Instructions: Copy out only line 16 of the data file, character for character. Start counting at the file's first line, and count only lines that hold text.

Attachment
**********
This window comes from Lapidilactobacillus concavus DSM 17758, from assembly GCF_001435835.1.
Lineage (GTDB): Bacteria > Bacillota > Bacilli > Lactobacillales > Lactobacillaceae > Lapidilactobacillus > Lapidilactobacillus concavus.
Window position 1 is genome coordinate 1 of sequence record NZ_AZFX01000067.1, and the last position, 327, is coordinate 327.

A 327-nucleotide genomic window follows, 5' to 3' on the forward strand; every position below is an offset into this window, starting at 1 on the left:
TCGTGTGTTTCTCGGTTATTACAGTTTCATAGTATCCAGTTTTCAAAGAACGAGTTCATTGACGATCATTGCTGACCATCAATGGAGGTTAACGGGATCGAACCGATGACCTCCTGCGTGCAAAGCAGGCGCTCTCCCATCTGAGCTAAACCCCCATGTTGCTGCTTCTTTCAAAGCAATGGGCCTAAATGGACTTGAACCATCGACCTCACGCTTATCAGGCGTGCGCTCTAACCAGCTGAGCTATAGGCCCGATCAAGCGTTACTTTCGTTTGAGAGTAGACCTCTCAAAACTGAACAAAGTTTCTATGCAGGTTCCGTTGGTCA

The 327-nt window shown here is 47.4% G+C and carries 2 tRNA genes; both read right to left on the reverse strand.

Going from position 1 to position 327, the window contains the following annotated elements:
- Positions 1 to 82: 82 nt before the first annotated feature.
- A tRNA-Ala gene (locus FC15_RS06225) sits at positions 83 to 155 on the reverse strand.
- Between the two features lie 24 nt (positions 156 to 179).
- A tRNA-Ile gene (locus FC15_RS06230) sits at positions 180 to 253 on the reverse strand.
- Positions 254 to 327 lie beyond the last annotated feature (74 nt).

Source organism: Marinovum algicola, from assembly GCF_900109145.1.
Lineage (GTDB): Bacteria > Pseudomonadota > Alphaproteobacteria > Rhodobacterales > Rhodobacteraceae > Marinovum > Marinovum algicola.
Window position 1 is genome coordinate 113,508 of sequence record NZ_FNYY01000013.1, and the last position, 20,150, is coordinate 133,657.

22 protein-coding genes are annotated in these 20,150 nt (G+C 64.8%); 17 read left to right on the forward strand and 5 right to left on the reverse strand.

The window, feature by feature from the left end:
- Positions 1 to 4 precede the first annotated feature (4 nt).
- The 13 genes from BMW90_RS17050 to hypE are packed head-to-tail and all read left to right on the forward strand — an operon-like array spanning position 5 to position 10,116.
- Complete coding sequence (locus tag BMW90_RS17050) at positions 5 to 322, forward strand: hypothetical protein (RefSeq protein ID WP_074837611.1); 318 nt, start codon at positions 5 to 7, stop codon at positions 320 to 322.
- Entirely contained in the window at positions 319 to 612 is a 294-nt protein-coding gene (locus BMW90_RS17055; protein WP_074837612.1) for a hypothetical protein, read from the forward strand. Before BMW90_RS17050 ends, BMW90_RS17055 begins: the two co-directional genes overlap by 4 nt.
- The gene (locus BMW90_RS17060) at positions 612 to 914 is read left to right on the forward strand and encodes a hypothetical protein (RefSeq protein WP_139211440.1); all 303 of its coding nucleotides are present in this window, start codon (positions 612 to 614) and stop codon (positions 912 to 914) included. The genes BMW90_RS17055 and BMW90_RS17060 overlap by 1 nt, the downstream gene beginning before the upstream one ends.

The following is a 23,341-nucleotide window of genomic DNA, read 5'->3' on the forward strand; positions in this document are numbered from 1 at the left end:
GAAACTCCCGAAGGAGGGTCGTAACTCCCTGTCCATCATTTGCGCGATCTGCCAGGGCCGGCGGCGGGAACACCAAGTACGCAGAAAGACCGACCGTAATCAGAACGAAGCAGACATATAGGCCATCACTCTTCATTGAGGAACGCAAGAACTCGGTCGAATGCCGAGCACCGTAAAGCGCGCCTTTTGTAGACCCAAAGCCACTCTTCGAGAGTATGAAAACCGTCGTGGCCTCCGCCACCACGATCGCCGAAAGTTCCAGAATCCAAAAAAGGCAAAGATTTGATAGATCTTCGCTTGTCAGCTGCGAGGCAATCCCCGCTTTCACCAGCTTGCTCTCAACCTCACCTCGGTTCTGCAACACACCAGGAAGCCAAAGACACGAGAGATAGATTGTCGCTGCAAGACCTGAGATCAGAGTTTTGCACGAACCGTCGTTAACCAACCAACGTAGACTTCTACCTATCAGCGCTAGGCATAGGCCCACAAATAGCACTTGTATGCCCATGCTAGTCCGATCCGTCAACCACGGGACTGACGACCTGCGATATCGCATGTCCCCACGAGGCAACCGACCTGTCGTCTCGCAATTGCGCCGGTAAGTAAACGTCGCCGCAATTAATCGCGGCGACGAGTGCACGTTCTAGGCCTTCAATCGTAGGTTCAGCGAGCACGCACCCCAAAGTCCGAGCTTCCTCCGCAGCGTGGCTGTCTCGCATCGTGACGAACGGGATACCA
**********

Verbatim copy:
22 protein-coding genes are annotated in these 20,150 nt (G+C 64.8%); 17 read left to right on the forward strand and 5 right to left on the reverse strand.